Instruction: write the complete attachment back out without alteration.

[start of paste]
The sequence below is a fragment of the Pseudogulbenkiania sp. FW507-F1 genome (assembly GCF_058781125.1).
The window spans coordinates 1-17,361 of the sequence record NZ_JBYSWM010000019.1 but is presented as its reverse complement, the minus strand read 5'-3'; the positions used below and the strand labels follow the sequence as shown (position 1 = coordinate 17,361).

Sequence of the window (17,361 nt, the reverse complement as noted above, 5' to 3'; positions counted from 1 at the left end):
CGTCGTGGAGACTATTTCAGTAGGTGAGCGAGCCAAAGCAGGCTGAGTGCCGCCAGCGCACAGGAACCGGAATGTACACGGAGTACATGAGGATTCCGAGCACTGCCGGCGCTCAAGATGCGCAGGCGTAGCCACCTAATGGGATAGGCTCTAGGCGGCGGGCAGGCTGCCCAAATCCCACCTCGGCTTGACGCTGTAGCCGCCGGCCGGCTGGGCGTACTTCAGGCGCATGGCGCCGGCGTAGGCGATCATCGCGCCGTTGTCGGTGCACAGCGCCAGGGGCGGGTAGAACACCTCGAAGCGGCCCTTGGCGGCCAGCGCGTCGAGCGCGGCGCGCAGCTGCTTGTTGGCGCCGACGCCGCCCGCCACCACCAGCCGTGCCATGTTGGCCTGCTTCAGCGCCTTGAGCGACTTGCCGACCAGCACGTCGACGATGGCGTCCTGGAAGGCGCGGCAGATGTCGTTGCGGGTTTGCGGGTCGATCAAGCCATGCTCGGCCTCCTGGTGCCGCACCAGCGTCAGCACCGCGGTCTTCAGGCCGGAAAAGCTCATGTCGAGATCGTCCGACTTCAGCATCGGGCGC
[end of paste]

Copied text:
The sequence below is a fragment of the Pseudogulbenkiania sp. FW507-F1 genome (assembly GCF_058781125.1).
The window spans coordinates 1-17,361 of the sequence record NZ_JBYSWM010000019.1 but is presented as its reverse complement, the minus strand read 5'-3'; the positions used below and the strand labels follow the sequence as shown (position 1 = coordinate 17,361).

Sequence of the window (17,361 nt, the reverse complement as noted above, 5' to 3'; positions counted from 1 at the left end):
CGTCGTGGAGACTATTTCAGTAGGTGAGCGAGCCAAAGCAGGCTGAGTGCCGCCAGCGCACAGGAACCGGAATGTACACGGAGTACATGAGGATTCCGAGCACTGCCGGCGCTCAAGATGCGCAGGCGTAGCCACCTAATGGGATAGGCTCTAGGCGGCGGGCAGGCTGCCCAAATCCCACCTCGGCTTGACGCTGTAGCCGCCGGCCGGCTGGGCGTACTTCAGGCGCATGGCGCCGGCGTAGGCGATCATCGCGCCGTTGTCGGTGCACAGCGCCAGGGGCGGGTAGAACACCTCGAAGCGGCCCTTGGCGGCCAGCGCGTCGAGCGCGGCGCGCAGCTGCTTGTTGGCGCCGACGCCGCCCGCCACCACCAGCCGTGCCATGTTGGCCTGCTTCAGCGCCTTGAGCGACTTGCCGACCAGCACGTCGACGATGGCGTCCTGGAAGGCGCGGCAGATGTCGTTGCGGGTTTGCGGGTCGATCAAGCCATGCTCGGCCTCCTGGTGCCGCACCAGCGTCAGCACCGCGGTCTTCAGGCCGGAAAAGCTCATGTCGAGATCGTCCGACTTCAGCATCGGGCGC